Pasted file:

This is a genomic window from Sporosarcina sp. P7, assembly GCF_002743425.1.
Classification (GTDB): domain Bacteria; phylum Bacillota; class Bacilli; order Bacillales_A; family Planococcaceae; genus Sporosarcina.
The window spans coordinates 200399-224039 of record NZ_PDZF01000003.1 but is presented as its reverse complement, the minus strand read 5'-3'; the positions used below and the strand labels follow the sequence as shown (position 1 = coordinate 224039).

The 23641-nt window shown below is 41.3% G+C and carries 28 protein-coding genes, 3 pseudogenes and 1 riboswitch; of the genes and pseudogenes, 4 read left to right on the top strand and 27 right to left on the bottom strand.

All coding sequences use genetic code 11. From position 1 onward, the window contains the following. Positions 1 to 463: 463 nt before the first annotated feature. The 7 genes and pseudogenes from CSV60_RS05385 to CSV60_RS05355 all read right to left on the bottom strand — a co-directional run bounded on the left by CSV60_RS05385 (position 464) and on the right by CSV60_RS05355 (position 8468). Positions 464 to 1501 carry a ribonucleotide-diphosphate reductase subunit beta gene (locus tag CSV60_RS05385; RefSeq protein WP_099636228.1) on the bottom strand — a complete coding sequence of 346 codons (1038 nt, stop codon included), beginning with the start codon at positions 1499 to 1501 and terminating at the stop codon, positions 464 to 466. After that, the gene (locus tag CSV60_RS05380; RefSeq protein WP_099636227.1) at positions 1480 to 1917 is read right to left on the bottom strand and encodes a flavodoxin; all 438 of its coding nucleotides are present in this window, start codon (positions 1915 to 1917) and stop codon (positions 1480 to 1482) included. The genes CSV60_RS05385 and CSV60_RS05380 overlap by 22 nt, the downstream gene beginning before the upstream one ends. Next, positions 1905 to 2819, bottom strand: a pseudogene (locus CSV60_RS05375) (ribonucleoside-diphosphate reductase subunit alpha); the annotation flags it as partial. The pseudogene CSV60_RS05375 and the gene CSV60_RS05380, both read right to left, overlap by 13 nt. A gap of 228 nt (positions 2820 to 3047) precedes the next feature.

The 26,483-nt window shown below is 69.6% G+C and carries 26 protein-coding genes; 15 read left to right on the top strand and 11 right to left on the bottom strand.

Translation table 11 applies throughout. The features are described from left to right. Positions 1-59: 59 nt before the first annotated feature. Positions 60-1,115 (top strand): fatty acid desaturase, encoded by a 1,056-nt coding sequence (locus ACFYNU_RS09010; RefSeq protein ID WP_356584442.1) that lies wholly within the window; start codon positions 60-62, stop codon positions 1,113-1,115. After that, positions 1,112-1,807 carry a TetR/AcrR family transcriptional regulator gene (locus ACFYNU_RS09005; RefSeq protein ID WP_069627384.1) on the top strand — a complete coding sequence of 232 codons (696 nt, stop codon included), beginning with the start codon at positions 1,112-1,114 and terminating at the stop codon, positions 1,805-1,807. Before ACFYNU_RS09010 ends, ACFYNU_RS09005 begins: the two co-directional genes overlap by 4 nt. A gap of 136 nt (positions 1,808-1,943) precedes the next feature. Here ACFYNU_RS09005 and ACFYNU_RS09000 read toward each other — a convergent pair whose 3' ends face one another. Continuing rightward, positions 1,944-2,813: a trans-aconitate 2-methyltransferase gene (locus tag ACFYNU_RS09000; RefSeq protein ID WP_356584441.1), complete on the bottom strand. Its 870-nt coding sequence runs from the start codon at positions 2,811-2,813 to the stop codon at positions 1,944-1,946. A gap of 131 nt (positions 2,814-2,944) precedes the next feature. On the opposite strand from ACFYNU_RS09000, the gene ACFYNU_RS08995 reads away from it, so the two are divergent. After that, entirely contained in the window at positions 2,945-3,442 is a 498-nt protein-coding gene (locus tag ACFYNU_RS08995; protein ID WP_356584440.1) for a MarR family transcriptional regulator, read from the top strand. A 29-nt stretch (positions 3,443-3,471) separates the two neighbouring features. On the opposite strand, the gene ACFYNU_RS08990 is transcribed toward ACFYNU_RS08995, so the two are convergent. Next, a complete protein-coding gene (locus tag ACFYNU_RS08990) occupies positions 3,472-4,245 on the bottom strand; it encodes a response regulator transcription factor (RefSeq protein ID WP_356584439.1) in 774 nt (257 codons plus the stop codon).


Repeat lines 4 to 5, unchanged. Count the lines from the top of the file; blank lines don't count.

The 23641-nt window shown below is 41.3% G+C and carries 28 protein-coding genes, 3 pseudogenes and 1 riboswitch; of the genes and pseudogenes, 4 read left to right on the top strand and 27 right to left on the bottom strand.

All coding sequences use genetic code 11. From position 1 onward, the window contains the following. Positions 1 to 463: 463 nt before the first annotated feature. The 7 genes and pseudogenes from CSV60_RS05385 to CSV60_RS05355 all read right to left on the bottom strand — a co-directional run bounded on the left by CSV60_RS05385 (position 464) and on the right by CSV60_RS05355 (position 8468). Positions 464 to 1501 carry a ribonucleotide-diphosphate reductase subunit beta gene (locus tag CSV60_RS05385; RefSeq protein WP_099636228.1) on the bottom strand — a complete coding sequence of 346 codons (1038 nt, stop codon included), beginning with the start codon at positions 1499 to 1501 and terminating at the stop codon, positions 464 to 466. After that, the gene (locus tag CSV60_RS05380; RefSeq protein WP_099636227.1) at positions 1480 to 1917 is read right to left on the bottom strand and encodes a flavodoxin; all 438 of its coding nucleotides are present in this window, start codon (positions 1915 to 1917) and stop codon (positions 1480 to 1482) included. The genes CSV60_RS05385 and CSV60_RS05380 overlap by 22 nt, the downstream gene beginning before the upstream one ends. Next, positions 1905 to 2819, bottom strand: a pseudogene (locus CSV60_RS05375) (ribonucleoside-diphosphate reductase subunit alpha); the annotation flags it as partial. The pseudogene CSV60_RS05375 and the gene CSV60_RS05380, both read right to left, overlap by 13 nt. A gap of 228 nt (positions 2820 to 3047) precedes the next feature.